Zelensky told the African journalists that Putin’s real motive for pulling out of the BSGI was that it was working too well and was reducing sales of Russia’s own grain – which was of “inferior” quality.
Apart from shooting down Russian aircraft and sinking ships, Ukraine also began evading attacks by following different sea routes.
Since then, 200 outbound and 226 inbound vessels had sailed the corridor established by the Ukrainian Navy, the Ukraine port authority told Daily Maverick.
The manager of Odesa’s port, Denys Karpov, said Russia had attacked 21 times since ditching the BSGI, mainly targeting Odesa, Pivdennyi and Chernomorsk and the Danube River ports of Reni and Izmail, hitting grain silos and other infrastructure.
In the Black Sea ports, 30% to 40% of grain exporting infrastructure had been damaged. “They destroyed about 300,000 tonnes of grain that should have been transported to the countries of Africa…
“And [importantly] there was damage [to] seven foreign civilian vessels, and more than 22 civilians were injured and three died,” said Karpov.
Apart from shooting down Russian aircraft and sinking ships, Ukraine also began evading attacks by following different sea routes, Zelensky explained.
Cargo ships hug the Ukrainian coast then sail through the territorial waters of Romania and Bulgaria, both Nato members. The grain ships then reach the Bosphorus and sail into the Mediterranean.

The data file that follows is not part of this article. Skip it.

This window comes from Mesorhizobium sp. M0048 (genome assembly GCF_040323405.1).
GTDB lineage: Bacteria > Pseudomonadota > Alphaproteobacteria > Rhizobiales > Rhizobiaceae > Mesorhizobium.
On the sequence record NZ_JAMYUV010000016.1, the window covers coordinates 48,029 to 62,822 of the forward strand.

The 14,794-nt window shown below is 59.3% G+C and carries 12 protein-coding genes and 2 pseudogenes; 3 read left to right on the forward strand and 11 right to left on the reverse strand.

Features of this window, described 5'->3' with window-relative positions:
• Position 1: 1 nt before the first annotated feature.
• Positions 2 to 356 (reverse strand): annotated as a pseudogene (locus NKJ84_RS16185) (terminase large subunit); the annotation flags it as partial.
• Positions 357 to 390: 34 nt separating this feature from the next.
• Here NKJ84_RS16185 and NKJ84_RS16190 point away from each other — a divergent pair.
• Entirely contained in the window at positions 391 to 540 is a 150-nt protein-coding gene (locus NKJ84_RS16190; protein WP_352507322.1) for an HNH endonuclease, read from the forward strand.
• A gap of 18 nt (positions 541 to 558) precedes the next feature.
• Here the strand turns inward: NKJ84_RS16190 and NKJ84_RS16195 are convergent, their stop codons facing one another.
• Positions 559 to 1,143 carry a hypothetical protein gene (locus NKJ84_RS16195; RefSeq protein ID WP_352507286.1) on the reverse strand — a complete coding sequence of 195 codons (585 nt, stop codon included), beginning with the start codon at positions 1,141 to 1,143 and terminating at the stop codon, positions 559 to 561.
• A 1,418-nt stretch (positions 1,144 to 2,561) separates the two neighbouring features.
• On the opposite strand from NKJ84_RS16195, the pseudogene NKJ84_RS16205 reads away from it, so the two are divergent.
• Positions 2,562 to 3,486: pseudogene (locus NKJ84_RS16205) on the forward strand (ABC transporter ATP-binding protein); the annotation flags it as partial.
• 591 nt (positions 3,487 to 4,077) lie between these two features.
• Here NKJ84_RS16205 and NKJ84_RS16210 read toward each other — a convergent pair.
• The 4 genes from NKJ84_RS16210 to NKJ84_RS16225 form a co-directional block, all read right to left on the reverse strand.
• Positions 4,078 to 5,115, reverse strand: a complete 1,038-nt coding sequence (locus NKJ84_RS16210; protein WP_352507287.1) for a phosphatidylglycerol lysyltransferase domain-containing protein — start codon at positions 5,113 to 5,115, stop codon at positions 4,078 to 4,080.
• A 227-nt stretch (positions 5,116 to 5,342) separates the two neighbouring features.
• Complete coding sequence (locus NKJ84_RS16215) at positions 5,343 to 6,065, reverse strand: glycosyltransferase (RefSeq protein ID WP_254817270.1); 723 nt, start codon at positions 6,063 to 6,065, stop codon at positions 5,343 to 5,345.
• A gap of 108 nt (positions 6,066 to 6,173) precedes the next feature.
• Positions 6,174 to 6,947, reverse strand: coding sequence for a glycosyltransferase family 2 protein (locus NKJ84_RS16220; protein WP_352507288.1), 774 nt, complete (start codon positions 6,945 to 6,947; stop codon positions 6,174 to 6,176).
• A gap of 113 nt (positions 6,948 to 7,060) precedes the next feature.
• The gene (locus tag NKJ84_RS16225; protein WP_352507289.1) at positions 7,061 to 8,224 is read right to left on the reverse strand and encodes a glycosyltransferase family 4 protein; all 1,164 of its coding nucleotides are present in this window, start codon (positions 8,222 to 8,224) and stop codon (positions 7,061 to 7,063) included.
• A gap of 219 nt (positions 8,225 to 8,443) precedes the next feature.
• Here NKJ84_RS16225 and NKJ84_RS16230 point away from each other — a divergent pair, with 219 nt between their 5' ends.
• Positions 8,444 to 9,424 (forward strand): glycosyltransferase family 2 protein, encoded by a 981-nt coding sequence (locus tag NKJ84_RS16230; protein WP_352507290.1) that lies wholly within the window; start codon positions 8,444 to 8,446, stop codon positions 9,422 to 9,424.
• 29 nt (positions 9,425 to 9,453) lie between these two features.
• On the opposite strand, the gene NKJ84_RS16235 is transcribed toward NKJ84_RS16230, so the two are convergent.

Ukraine is also exporting grain on smaller ships through Reni and Izmail via the Sulina canal to Romania.
We managed and we did it to show that Ukraine is interested in guaranteeing food security.
Nato secretary-general Jens Stoltenberg has cited Ukraine’s grain corridor as a notable example of its military successes.
After a Ukraine-Nato meeting in Brussels on 29 November, Stoltenberg said not all Ukraine’s military achievements could be measured in square kilometres of territory recaptured from the Russian invaders.
Mykola Gorbachov, president of the Ukrainian Grain Association, told the journalists the higher costs of producing grain under war conditions were making farming unprofitable. “We have to stop this war or we can’t continue to be sustainable producers of grain for the world.”
More optimistically, Zelensky said: “We managed and we did it to show that Ukraine is interested in guaranteeing food security. This is not just for the sake of the rest of the world but for the sake of Ukraine too. We want to sell our grain, after all.”
In addition to commercial sales, the Grain from Ukraine initiative was delivering free grain to needy countries, including some in Africa. The country had donated grain worth about $160-million so far.
“You may tell Africans that we have also increased railway capacity several-fold, so I think we will be able to ship enough grain to Africa,” Zelensky said.
“It is important for us to remain a guarantor of food security.” DM
This story first appeared in our weekly Daily Maverick 168 newspaper, which is available countrywide for R29.